Spring gardens at Hanbury
From the moment anyone arrives at Hanbury in spring they’re greeted by a sweet, mysterious scent in the air.
The perfume drifts from our avenues of lime trees, Tilia x Europaea and accompanies the visitor toward the forecourt flanked with containers of Tulipa ‘Estella Rijnveld’.
The Parterre at Hanbury heralds the arrival of spring of each year with a unique historical feature, the ribbon border. This dense, vibrant strip of almost 5000 spring bulbs encircles the upper level of the Parterre. Though only in flower at once for a brief period, the border makes for a stunning sight and contains some varieties contemporary with the eighteenth-century style garden, like Narcissus telamonius plenus of pre-1620 and Tulipa ‘Keizerskroon’ first registered in 1750. On a warm day, the unexpected scent of the ribbon border, really lifts the spirits and reminds us that summer isn’t too far away.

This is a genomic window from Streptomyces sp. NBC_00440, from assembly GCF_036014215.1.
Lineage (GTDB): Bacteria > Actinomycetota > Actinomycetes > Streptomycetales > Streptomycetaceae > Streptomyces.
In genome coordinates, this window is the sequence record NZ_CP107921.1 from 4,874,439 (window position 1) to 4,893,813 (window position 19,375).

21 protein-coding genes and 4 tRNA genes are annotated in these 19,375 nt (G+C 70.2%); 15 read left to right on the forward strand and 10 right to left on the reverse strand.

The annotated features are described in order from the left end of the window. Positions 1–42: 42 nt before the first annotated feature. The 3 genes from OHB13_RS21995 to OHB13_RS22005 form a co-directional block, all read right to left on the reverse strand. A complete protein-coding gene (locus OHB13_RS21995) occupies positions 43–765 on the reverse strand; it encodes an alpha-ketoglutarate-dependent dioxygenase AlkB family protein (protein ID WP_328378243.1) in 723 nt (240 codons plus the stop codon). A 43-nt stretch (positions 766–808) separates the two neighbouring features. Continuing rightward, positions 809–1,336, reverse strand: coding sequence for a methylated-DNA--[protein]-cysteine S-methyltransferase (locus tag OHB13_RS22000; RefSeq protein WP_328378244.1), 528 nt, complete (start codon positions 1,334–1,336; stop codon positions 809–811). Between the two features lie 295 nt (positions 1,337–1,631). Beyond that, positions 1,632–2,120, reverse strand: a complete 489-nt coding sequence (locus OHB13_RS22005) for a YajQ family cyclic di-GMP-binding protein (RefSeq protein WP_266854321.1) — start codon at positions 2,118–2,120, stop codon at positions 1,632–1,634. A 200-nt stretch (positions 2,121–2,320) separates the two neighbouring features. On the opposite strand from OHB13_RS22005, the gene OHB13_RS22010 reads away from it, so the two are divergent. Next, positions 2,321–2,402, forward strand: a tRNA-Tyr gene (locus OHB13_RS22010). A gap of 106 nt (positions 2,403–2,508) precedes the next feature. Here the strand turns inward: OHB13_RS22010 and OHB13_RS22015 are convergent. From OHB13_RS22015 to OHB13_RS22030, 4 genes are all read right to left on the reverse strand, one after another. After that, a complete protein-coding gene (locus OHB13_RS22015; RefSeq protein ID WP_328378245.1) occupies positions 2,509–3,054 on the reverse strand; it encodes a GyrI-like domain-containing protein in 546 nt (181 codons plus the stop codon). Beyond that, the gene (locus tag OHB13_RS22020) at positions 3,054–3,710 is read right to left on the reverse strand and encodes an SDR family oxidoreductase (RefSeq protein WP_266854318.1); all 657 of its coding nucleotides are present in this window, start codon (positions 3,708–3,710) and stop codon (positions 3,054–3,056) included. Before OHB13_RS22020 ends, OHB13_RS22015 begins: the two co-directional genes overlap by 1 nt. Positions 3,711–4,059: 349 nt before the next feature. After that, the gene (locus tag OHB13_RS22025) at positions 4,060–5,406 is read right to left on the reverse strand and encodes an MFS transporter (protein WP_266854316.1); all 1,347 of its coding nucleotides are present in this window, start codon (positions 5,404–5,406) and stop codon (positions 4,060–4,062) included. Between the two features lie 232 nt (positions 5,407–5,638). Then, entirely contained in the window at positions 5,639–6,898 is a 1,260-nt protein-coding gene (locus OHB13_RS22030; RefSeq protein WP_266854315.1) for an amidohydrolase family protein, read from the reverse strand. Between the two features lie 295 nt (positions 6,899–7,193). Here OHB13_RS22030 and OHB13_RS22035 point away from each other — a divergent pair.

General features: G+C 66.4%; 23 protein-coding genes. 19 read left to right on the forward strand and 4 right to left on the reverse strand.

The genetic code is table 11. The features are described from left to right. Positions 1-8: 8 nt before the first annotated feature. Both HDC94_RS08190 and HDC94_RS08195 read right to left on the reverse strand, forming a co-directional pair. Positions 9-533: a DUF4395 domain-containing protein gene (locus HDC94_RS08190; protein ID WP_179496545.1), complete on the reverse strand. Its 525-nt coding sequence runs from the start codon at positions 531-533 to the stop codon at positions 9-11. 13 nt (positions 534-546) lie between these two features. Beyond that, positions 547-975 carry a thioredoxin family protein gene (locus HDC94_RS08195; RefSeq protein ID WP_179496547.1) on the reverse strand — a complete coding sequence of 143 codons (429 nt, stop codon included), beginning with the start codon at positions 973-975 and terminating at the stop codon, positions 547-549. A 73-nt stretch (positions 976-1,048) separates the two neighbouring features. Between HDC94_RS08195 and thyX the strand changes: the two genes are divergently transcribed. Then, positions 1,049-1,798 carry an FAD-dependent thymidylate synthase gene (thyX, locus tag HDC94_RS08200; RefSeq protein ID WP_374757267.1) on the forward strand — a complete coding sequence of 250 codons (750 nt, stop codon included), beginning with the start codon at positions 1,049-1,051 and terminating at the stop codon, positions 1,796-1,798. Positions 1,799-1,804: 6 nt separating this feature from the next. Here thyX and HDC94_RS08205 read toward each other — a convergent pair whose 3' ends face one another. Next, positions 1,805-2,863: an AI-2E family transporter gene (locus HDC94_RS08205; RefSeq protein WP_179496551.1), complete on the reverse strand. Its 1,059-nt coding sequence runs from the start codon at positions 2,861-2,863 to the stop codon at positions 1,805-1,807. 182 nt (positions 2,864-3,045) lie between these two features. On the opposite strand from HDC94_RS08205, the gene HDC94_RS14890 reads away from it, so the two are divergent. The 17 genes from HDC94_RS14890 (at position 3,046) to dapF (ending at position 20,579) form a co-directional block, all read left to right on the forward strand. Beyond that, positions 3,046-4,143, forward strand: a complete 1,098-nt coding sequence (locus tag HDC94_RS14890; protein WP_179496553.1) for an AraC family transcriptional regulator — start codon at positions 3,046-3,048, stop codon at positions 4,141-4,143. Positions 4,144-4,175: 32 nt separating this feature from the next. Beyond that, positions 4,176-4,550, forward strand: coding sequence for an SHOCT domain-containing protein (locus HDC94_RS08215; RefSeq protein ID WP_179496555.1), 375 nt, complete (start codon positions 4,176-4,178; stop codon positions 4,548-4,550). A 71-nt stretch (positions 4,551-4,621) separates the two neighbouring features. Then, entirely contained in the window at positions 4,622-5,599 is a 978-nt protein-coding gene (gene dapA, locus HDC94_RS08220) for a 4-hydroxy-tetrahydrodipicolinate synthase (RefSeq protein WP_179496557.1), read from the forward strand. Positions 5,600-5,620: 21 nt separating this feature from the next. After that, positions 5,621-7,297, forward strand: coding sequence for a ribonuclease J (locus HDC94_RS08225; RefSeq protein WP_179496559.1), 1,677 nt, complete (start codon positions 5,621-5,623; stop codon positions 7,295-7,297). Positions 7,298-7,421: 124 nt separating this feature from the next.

As visitors move to the later, less formal gardens, walkways are fringed with Primulas. The scene in the walled orchard in spring is quite overwhelming, with an abundance of apple blossom on the trees. Further afield Kytes orchard hosts yet more apple blossom, floating above naturalised drifts of Narcissus and Fritillaria before views out to the Worcestershire landscape beyond.